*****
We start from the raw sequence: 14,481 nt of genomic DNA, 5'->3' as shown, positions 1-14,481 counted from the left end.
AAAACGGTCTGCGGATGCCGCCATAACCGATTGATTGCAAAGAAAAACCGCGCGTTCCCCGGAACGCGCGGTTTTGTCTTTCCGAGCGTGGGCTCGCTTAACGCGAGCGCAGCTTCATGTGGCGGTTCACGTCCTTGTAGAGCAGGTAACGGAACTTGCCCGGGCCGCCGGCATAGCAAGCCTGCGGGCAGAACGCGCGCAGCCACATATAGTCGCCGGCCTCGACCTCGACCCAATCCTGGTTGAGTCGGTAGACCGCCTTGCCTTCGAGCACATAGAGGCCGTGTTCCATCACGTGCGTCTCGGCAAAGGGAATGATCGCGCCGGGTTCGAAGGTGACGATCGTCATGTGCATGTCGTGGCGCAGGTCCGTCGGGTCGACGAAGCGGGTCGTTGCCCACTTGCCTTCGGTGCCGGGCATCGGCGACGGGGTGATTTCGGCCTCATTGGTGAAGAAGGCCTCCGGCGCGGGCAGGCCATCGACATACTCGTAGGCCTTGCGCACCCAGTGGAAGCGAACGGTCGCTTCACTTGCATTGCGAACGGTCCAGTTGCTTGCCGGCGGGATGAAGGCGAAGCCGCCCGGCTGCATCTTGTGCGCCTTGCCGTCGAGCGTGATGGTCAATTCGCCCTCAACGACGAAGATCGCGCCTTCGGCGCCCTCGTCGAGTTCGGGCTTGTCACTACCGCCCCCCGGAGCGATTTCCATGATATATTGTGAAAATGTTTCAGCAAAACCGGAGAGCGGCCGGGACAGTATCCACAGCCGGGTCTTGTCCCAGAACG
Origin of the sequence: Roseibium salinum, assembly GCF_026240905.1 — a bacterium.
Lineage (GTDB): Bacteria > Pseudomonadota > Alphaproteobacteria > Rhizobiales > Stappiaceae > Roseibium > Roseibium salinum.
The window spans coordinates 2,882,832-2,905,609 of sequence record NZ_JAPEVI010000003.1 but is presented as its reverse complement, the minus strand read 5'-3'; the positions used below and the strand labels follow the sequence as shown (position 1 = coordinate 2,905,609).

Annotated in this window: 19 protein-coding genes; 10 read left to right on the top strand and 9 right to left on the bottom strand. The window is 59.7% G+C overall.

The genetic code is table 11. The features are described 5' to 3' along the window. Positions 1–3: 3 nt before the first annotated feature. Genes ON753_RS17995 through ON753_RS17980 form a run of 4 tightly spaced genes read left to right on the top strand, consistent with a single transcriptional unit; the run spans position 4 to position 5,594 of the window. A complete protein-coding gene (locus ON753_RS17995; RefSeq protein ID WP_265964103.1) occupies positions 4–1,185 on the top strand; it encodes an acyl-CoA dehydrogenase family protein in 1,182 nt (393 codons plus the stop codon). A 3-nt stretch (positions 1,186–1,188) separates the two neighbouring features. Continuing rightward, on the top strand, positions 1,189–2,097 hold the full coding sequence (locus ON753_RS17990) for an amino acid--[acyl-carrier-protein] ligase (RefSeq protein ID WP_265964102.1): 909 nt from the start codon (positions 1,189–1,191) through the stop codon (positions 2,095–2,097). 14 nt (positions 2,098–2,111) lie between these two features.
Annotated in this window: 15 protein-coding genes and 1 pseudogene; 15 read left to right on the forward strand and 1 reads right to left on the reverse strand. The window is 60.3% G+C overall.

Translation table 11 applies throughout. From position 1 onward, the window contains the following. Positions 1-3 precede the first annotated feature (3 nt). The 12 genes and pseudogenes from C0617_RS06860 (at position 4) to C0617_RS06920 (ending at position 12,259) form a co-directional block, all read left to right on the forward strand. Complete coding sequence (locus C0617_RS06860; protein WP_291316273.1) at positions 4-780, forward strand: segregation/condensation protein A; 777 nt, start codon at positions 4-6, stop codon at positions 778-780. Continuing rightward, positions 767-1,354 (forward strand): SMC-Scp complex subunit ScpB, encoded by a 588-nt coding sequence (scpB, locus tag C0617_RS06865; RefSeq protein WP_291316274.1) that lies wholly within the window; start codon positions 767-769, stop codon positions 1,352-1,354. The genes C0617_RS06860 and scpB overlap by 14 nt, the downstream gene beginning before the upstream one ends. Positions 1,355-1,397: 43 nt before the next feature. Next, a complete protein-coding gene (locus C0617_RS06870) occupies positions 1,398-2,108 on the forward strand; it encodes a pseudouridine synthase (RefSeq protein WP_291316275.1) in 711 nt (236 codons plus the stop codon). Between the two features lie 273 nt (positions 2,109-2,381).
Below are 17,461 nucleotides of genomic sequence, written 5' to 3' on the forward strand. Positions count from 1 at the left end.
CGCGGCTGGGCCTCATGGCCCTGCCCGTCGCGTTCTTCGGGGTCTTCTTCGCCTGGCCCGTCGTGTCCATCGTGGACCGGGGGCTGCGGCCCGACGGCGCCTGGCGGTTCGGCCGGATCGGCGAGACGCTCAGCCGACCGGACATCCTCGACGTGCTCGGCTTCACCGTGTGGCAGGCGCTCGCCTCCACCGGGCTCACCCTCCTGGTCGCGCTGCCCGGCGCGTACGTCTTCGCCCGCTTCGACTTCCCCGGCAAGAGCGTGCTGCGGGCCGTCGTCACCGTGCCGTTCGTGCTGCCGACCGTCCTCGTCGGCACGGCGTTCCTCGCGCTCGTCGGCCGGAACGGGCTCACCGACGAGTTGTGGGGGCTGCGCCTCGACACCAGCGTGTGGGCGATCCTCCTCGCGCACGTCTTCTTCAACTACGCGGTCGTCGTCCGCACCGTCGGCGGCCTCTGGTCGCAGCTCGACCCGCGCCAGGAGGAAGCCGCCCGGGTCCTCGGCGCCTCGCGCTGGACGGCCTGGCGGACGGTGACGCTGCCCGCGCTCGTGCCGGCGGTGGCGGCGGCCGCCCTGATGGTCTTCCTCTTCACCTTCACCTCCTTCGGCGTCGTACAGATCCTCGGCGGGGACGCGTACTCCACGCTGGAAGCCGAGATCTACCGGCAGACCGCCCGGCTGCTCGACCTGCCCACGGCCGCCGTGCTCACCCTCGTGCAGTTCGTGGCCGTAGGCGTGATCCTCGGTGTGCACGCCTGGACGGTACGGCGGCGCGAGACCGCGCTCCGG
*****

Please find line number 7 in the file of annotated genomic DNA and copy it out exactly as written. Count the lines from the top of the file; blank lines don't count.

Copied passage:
The genetic code is table 11. The features are described 5' to 3' along the window. Positions 1–3: 3 nt before the first annotated feature. Genes ON753_RS17995 through ON753_RS17980 form a run of 4 tightly spaced genes read left to right on the top strand, consistent with a single transcriptional unit; the run spans position 4 to position 5,594 of the window. A complete protein-coding gene (locus ON753_RS17995; RefSeq protein ID WP_265964103.1) occupies positions 4–1,185 on the top strand; it encodes an acyl-CoA dehydrogenase family protein in 1,182 nt (393 codons plus the stop codon). A 3-nt stretch (positions 1,186–1,188) separates the two neighbouring features. Continuing rightward, on the top strand, positions 1,189–2,097 hold the full coding sequence (locus ON753_RS17990) for an amino acid--[acyl-carrier-protein] ligase (RefSeq protein ID WP_265964102.1): 909 nt from the start codon (positions 1,189–1,191) through the stop codon (positions 2,095–2,097). 14 nt (positions 2,098–2,111) lie between these two features.